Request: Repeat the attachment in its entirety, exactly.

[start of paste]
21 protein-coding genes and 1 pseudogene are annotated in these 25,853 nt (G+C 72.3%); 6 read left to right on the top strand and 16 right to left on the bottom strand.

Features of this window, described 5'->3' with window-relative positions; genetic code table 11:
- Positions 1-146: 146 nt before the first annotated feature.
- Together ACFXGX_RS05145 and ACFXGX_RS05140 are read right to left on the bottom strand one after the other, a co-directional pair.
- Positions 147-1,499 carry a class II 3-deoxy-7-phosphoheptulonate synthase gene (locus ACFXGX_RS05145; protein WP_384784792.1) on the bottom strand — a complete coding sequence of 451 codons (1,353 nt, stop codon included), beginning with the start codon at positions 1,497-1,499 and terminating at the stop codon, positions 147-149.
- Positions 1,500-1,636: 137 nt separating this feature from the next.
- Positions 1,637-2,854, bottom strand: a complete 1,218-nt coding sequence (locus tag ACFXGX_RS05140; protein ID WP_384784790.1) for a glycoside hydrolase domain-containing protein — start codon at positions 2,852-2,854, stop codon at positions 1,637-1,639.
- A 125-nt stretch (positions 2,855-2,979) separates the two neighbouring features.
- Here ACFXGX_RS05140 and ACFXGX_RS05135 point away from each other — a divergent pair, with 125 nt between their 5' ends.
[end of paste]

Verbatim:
21 protein-coding genes and 1 pseudogene are annotated in these 25,853 nt (G+C 72.3%); 6 read left to right on the top strand and 16 right to left on the bottom strand.

Features of this window, described 5'->3' with window-relative positions; genetic code table 11:
- Positions 1-146: 146 nt before the first annotated feature.
- Together ACFXGX_RS05145 and ACFXGX_RS05140 are read right to left on the bottom strand one after the other, a co-directional pair.
- Positions 147-1,499 carry a class II 3-deoxy-7-phosphoheptulonate synthase gene (locus ACFXGX_RS05145; protein WP_384784792.1) on the bottom strand — a complete coding sequence of 451 codons (1,353 nt, stop codon included), beginning with the start codon at positions 1,497-1,499 and terminating at the stop codon, positions 147-149.
- Positions 1,500-1,636: 137 nt separating this feature from the next.
- Positions 1,637-2,854, bottom strand: a complete 1,218-nt coding sequence (locus tag ACFXGX_RS05140; protein ID WP_384784790.1) for a glycoside hydrolase domain-containing protein — start codon at positions 2,852-2,854, stop codon at positions 1,637-1,639.
- A 125-nt stretch (positions 2,855-2,979) separates the two neighbouring features.
- Here ACFXGX_RS05140 and ACFXGX_RS05135 point away from each other — a divergent pair, with 125 nt between their 5' ends.